# Synthetic Gradients .. Cool or Meh?

Synthetic what now? DeepMind recently published about Synthetic Gradients. This post is about that — what they are, and does it make sense for your average Deep Joe to use it.

A Computational Graph is the best data structure to represent deep networks. (D)NN training and inference algorithms are examples of data flow algorithms, and the biggest bane of anyone implementing DNNs is the time it takes to train those damn things. Largely, this is because of the backprop algorithm. You pass each data point (in the purely stochastic case) all the way through the network and propagate the error back. You can speed things up a bit using minibatches, parallelism inherent to the computational graph in complex models, using the right optimizer, fiddling with the right learning rates and learning rate schedules, and multiple GPUs. Still, you are stuck with the fundamental speedup limitation  — the forward-backward algorithm and the weight updates happen in a lockstep. Until the final loss $L$ is computed, the updates for a parameter $\theta_i$ in a layer $i$ simply cannot be computed because of the dependence on the gradient of that loss.

$$\theta_i \leftarrow \theta_i - \alpha~\frac{\partial L}{\partial \theta_i}$$

You knew that. The key insight in the paper is the gradient $\frac{\partial L}{\partial \theta_i}$ doesn’t have to be a monolithic expression, but factorizes nicely via chain rule as $\frac{\partial L}{\partial h_i}\frac{\partial h_i}{\partial \theta_i}$, and that each of these factors can be computed separately:

1. The factor $\frac{\partial h_i}{\partial \theta_i}$, only depends on information local to the layer $i$. So, that’s available instantaneously.
2. Leaving the factor $\frac{\partial L}{\partial h_i}$ to be approximated with an estimate $\hat{\delta_i}$.
So, now your “instantaneous” update equation looks like this:
$$\theta_i \leftarrow \theta_i - \alpha~\hat{\delta_i}~\frac{\partial h_i}{\partial \theta_i}$$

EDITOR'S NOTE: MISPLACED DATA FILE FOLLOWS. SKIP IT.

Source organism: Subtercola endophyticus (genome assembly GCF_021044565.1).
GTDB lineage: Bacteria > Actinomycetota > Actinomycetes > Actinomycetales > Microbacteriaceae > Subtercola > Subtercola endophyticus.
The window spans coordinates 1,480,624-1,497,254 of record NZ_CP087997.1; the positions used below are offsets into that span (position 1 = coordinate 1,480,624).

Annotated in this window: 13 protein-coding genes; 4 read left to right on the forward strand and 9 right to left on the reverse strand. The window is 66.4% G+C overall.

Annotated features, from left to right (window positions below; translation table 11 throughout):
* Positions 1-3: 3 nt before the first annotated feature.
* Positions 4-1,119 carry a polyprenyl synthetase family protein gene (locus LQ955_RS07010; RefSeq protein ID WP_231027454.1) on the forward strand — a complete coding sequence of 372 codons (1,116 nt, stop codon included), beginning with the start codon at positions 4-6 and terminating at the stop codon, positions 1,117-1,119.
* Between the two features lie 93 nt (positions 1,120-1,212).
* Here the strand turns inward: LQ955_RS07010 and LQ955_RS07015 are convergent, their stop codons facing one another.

The estimator $\hat{\delta_i}$ can be anything, but the most obvious thing is train another mini neural network $M_{i+1}$. Image courtesy: Jarderberg et al (2016). A Decoupled Neural Interface.

The mini neural network $M_{i+1}$ has its own parameters to be trained in a supervised setting with the real loss $L$.

Big fleas have little fleas,
Upon their backs to bite ’em,
And little fleas have lesser fleas,
and so, ad infinitum.

The gradient prediction model $M_{i+1}$ is simply a fully-connected NN regressor with 0-3 hidden layers. The supervision comes from the fact that the accurate loss $L$ will eventually get computed and will trickle down to serve as supervision to learn the params of $M_{i+1}$. This parameter update can happen independently and asynchronously, removing any kind of network locking. As expected, this model can produce noisy gradients, but as we know from literature, the presence of noise is actually desirable to make the training robust.

At this point, if you are scratching your head and telling yourself, how can this be fast? How much compute is needed for this? Will this work on my tiny GPU cluster? I’m with you.

Parting notes:

* The authors show speedup improvements in the paper, but that’s on Google/DeepMind’s hardware setup which is infinitely better than most startups and even big companies. With no details on the hardware, the timing improvements don’t make much sense. For instance, on a low-end GPU like a Titan X, there could be other systems issues that could wipe out any performance gains.
* If you are implementing this in anything else but TensorFlow (sorry torch/caffe peeps), it will require a lot of engineering to get it right in a truly distributed system.
* If you don’t have a large gpu-borg farm like Google/Facebook, I’m betting this will not work out well.
* It’s a cool idea, really. The obviousness of it makes me think it is something others who have worked long and hard in the field have thought of but never had the resources to execute. But then, some things are obvious only in retrospect. So, nice job DeepMind people.